(image by Darwin Bell on Flickr)
Fruit Salad. It’s a rubbish food, but a brilliant game. For those of you who were never drama students, Fruit Salad is a game similar to musical chairs. To play, you form a circle, with one fewer seats than there are players. The player *sans* chair stands in the centre, and is the caller. In the simplest form of the game, each player is assigned a fruit name: apples, oranges, pears, bananas etc. The person in the middle calls out one of said fruits, and everyone assigned to that fruit jumps up and rushes around madly trying to find an empty seat to sit in. Meanwhile, the caller is doing the same, hoping to leave someone else standing in the middle to be the new caller. There is much pushing, shoving, and hilarity, and at least one person will end up falling on their arse, giggling fit to burst. To add spice to the game, at any time the caller can shout ‘Fruit Salad!’, at which point everyone has to leap to their feet and find a new place to sit. It’s energetic and madcap, and can keep a group entertained for hours. In summer school last year my students broke three chairs playing this game, in their determination to be the first into a seat. Despite damn nearly also breaking their heads as they went flying, they refused to play any less fiercely. I loved them for that.
So, how is this useful to me as an EFL teacher? Well, I don’t think there’s a language point that it can’t be used to teach. It’s merely a case of modifying the phrase the caller is given. My favourite form is ‘I have never’, which is ideal for practising present perfect. The caller has to say something they have never done – except that they are, in fact, lying. Everyone who has also done whatever nefarious deed it happens to be has to find a new seat. This always starts off being pretty tame (I have never been to school), but quickly escalates into dark confessions (I have never had sex in a cemetery at night with my best friend’s little brother.) It’s always entertaining to watch the caller squirm with embarrassment when they’re the only person that’s done what they say they’ve done. Or the only one that will admit to it, anyway.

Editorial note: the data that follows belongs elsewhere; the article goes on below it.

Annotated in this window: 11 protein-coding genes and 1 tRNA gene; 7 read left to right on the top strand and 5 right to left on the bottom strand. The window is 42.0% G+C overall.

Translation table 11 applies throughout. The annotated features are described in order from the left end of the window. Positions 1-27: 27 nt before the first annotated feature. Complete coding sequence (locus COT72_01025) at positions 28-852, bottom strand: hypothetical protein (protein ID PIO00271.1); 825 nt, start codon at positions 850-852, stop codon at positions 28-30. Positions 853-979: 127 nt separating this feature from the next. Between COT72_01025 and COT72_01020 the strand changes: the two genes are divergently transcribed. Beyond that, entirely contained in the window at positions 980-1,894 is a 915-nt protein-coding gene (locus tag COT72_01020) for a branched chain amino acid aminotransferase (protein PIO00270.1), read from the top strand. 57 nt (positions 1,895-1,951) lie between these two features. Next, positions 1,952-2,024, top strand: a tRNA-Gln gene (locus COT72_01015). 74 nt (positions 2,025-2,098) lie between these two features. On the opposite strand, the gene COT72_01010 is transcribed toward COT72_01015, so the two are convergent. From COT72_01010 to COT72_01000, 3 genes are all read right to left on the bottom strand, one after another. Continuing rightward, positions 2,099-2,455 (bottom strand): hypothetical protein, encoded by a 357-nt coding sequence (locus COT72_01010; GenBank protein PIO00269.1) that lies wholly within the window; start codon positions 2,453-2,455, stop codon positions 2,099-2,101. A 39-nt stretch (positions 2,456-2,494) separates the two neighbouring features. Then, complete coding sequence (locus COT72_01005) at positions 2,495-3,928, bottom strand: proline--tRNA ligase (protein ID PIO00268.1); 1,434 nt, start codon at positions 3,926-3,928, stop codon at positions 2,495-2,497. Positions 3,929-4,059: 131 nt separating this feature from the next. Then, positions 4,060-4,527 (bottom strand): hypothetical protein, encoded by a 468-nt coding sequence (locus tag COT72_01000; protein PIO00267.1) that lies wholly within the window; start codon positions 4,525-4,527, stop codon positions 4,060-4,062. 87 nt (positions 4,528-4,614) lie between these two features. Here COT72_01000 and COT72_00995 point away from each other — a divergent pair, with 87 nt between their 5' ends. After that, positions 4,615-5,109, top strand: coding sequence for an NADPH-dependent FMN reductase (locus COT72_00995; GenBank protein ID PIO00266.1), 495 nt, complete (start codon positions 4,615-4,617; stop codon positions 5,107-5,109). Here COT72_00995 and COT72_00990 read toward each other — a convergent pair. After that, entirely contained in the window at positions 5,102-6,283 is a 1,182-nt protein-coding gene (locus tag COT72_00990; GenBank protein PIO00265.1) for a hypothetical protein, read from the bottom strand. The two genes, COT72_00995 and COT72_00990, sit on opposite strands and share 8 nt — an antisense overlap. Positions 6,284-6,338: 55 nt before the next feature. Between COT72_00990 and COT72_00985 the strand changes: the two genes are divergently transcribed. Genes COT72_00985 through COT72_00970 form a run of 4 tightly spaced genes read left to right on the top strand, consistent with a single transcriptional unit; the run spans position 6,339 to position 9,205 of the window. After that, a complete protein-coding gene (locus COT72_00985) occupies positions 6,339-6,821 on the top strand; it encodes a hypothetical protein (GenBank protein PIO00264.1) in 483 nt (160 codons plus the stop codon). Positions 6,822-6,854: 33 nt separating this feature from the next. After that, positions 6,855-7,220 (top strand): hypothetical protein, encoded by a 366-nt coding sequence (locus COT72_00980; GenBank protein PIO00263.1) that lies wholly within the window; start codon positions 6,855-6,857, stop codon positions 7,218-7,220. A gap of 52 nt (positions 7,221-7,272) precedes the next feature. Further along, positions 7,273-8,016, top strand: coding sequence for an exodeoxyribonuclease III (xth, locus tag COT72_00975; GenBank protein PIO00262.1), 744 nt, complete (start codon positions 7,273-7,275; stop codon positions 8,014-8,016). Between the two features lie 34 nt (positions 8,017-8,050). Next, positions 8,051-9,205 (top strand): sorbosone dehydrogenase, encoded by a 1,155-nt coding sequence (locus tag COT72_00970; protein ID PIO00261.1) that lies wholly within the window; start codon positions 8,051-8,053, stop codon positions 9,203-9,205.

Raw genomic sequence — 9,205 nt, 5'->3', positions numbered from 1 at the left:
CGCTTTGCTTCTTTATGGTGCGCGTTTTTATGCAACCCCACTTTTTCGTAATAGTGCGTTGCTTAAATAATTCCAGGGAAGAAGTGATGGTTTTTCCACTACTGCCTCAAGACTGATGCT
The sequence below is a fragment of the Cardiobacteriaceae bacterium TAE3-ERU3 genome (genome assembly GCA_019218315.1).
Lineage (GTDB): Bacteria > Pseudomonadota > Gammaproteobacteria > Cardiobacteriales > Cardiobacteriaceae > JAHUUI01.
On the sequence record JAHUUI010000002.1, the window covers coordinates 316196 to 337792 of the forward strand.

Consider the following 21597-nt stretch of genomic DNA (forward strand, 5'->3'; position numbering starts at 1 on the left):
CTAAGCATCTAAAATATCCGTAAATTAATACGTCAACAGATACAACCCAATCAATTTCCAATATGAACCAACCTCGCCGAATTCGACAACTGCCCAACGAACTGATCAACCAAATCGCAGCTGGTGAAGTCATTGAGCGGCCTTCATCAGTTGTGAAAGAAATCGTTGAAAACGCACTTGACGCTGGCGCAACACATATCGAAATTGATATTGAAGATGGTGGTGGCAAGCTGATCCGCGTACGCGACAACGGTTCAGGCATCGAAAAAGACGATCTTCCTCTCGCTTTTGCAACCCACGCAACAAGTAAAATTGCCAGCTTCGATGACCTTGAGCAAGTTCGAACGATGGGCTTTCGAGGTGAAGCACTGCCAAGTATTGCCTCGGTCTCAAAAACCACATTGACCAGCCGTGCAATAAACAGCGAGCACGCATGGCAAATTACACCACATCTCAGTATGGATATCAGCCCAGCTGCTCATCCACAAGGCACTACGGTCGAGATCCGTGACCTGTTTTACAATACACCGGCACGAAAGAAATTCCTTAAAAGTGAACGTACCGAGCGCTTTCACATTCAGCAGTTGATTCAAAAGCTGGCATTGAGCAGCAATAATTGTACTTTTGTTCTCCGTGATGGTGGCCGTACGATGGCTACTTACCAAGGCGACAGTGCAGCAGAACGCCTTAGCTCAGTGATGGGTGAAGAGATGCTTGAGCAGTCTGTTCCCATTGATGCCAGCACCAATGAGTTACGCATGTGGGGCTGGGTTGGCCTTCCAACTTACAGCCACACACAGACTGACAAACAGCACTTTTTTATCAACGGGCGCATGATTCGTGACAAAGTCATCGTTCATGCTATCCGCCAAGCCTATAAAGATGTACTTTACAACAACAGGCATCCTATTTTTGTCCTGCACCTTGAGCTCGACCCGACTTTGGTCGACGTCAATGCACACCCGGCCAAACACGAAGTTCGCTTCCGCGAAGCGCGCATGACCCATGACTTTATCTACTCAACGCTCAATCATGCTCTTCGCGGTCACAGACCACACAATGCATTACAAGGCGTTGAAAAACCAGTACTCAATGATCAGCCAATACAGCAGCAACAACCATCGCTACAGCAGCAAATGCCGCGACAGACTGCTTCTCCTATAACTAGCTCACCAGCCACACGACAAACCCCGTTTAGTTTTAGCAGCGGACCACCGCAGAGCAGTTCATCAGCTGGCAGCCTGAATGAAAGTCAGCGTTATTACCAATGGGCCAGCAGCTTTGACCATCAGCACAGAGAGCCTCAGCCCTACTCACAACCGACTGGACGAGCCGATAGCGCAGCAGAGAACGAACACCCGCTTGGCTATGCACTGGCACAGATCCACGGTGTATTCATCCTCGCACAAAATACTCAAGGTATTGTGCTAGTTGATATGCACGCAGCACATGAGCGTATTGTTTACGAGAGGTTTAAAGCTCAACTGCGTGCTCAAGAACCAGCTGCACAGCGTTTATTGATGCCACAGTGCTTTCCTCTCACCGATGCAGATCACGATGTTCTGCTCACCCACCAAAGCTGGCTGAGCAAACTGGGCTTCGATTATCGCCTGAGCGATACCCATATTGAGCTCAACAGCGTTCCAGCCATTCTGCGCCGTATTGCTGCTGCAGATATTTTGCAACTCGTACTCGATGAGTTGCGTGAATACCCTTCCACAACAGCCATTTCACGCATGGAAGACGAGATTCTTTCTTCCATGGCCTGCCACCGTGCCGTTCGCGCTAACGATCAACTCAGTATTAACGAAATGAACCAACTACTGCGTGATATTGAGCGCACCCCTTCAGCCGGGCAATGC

I’m working with an elementary group in one of my outside classes at the moment. Present perfect is way beyond them at this point in time, but I can use the game to practise the past simple of ‘to be’, plus ‘could’, our grammar point for the day. I give them the phrase, ‘when I was a child, I could …’ and let the game commence. There are nearly 30 kids in the group, and it quickly gets cutthroat, with the usual Italian urge to cheat coming to the forefront. Rather than leaping to their feet and rushing to the nearest chair as soon as the caller says their piece, there is a minute of inactivity, as friends make eye contact across the circle and arrange to swap places. This will never do. I haul one of the worst offenders out of her seat and order her to be the caller. She looks at me with injured innocence. I raise a disbelieving eyebrow at her. She concedes that she may have been stacking the odds somewhat in her favour. The rest of the group titter. The game is on again, and this time they’re really into it. *THWACK!!* Paulo, the littlest boy in the group, sends himself flying over backwards not once but twice. *SNAP!!* Francesca breaks a shoe. *DOINNNNG!!* Giulia and Giuseppe crash into each other mid-circle, rebounding like comedy cartoon characters. It’s Six Nations Rugby crossed with Spongebob Squarepants and it’s *brilliant*.
Ten minutes later, Luigi is sprawled upside-down on the floor with an expression of dopey amazement on his face. Sara is dusting a large footprint off her bottom. Alessio is whistling and looking pointedly in the other direction. Federica is clutching two halves of a broken chair and Elena is laughing so much she can’t stop hiccupping. The end of lesson bell breaks through the anarchy and there is a loud, disappointed, ‘nooooooooo!’ from the class. It’s a wonderful moment for me, the creator of chaos. I gaze proudly at my savage, breathless little charges, knowing that, whatever else they may forget, after today they’ll always know *exactly* how to use ‘could’ correctly.
My work here is done.